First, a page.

A landmark judgment was announced recently by the UK Supreme Court, allowing equal pay claims to be brought in the Civil Courts, where in the past the only route was through the Employment Tribunal:
A key factor in this decision is the differing timescales or eligibility periods between the Employment Tribunal and the Civil Court processes. In the past, Equal Pay claims would time out after six months of leaving employment – a constraining factor which had always played into the hands of the employer. However, the civil courts allow a greater and far more reasonable 6 year period of opportunity – vital when preparing more complex cases, or in allowing employees who may be unaware that they have suffered through unequal pay, more time to discover the facts and take up legal support in order to prepare a case.
The above link refers to a number of determined female employees, 170 in total, who had worked for Birmingham City Council, and who brought their cases to the High Court against a background of double-dip recession, austerity and central government cuts, in a climate where many large council employers were busy cheaply shedding posts across a number of years.
Many councils, including Cheshire West and Chester for example, have been encouraging employees either made jobless, taking voluntary redundancy or early severance / retirement, to consider taking small financial settlements and sign compromise agreements. These are legal documents which take the form of full and final settlements. They’re written up ostensibly in order to give a “clean break”, but motivated by self-interest as they encourage the ex-employee to enter a binding contract to waive any legal claims against their former employer in the future.
Compromise agreements are powerful and pretty much all-encompassing instruments. The only legal avenue which cannot be closed off in this manner is that of personal injury claims. Each compromise agreement will usually cost the employer around £250 to draw up and process. This cost will rise if the employer seeks to include gagging clauses, preventing the employee from talking about details of the contract or even the contract itself. To make the document lawful and above board, employees, as signatories to the document, will need to access and receive legal advice as part of their exit procedure.
In January 2011, exercising my statutory Freedom of Information rights, I conducted research encompassing 345 English councils.
I asked these councils to provide details for the number of compromise agreements they had processed during the previous 6 years. This was restricted to those drawn up in circumstances of dispute, such as grievances, investigations and whistleblowing cases. If I’d requested ALL agreements, including those drawn up in redundancy situations or equal pay claims, it’s highly unlikely the councils would have been in a position, due to the sheer numbers involved, to provide the information without going above the £450 costs limit. This is a provision within the Freedom of Information Act 2000 which takes into account an organisation’s resources / workload and is given to data controllers as one of the exemptions under which information which is held does not have to be released.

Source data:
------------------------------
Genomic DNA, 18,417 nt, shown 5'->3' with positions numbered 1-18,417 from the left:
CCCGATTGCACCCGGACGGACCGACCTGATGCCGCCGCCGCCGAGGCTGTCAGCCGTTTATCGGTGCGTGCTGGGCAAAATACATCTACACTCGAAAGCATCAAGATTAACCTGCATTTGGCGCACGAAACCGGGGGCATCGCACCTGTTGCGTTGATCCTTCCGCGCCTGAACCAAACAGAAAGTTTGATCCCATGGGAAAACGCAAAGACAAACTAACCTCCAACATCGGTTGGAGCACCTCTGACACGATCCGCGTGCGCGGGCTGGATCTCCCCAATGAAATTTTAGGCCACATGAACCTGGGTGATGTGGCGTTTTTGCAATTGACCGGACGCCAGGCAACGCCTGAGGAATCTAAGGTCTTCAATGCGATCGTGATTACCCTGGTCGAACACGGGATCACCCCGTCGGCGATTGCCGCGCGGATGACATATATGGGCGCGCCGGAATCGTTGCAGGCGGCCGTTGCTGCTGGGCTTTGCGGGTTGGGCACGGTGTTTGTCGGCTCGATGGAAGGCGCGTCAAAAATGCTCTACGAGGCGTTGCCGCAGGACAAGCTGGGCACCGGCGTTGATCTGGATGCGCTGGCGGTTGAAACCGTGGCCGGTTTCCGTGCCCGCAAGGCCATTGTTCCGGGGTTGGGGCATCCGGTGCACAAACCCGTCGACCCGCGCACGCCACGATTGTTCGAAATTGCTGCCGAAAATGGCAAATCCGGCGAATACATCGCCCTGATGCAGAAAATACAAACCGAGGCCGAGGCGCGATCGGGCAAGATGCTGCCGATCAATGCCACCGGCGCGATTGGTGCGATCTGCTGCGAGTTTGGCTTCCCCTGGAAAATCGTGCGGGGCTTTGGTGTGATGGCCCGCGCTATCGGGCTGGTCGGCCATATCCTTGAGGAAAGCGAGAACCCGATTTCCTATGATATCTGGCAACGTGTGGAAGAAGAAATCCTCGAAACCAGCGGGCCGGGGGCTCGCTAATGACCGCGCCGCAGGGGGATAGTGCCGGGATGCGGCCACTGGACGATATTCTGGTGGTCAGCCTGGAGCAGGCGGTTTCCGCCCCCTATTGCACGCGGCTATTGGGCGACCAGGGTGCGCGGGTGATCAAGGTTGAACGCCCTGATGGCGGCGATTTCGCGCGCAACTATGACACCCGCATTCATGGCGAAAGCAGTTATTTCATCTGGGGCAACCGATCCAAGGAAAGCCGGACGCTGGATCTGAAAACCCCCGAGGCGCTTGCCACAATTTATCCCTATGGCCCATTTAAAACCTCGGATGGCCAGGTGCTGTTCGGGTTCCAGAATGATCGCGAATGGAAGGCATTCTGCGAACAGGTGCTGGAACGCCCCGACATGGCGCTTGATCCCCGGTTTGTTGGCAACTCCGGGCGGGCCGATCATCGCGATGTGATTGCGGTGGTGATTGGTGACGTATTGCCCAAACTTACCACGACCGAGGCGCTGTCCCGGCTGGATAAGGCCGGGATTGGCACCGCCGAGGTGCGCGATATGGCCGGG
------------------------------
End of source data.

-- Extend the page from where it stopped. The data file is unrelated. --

Some councils responded instantly, generally the smaller, well-run ones. Many more took a few weeks to reply, but did respond within the 20 working days that the Act allows them.
To receive all the answers took many months, but eventually, following numerous internal reviews and 55 appeals to the Information Commissioner’s Office, I finally had answers from all 345 councils. The last one to respond was my own council, the Metropolitan Borough of Wirral – an organisation which has been mired in scandal upon scandal, a very small portion of which is covered elsewhere on this blog.
In total, there were approaching 300 English councils who responded and provided figures, mostly for a period of 6 years, between 2005 and 2011. Around 50 of them gave varying reasons for not responding, and engaged various exemptions within the Act, usually the costs exemption, claiming that the act of going through their records and providing the data would cost more than £450. Others claimed that releasing the data would be an infringement on the ex-employees’ personal privacy. I appealed many times with the Information Commissioner, but ultimately, only 22 appeals were successful in overturning the councils’ decision not to comply.
The total number of compromise agreements drawn up in circumstances of dispute, grievance, investigation and whistleblowing was 4,410 or an average of 15 per council. Applying estimated costs of £350 per agreement (as such agreements are very likely to contain one or more gagging clauses), this works out to a total of £1,543,500.
The use of such agreements followed a trend which has been rising exponentially over the last 6 years. One could reasonably speculate that council employers will be tempted to make even greater use of these agreements in equal pay and redundancy situations.
Should compromise agreements as full and final settlements still be regarded as valid following the recent Supreme Court judgment – and there’s no reason to conclude that they won’t be – what a wise and profitable move it will have been for the employers who issued them.
However, what’s good for employers is not usually good for their staff…. or indeed their former staff.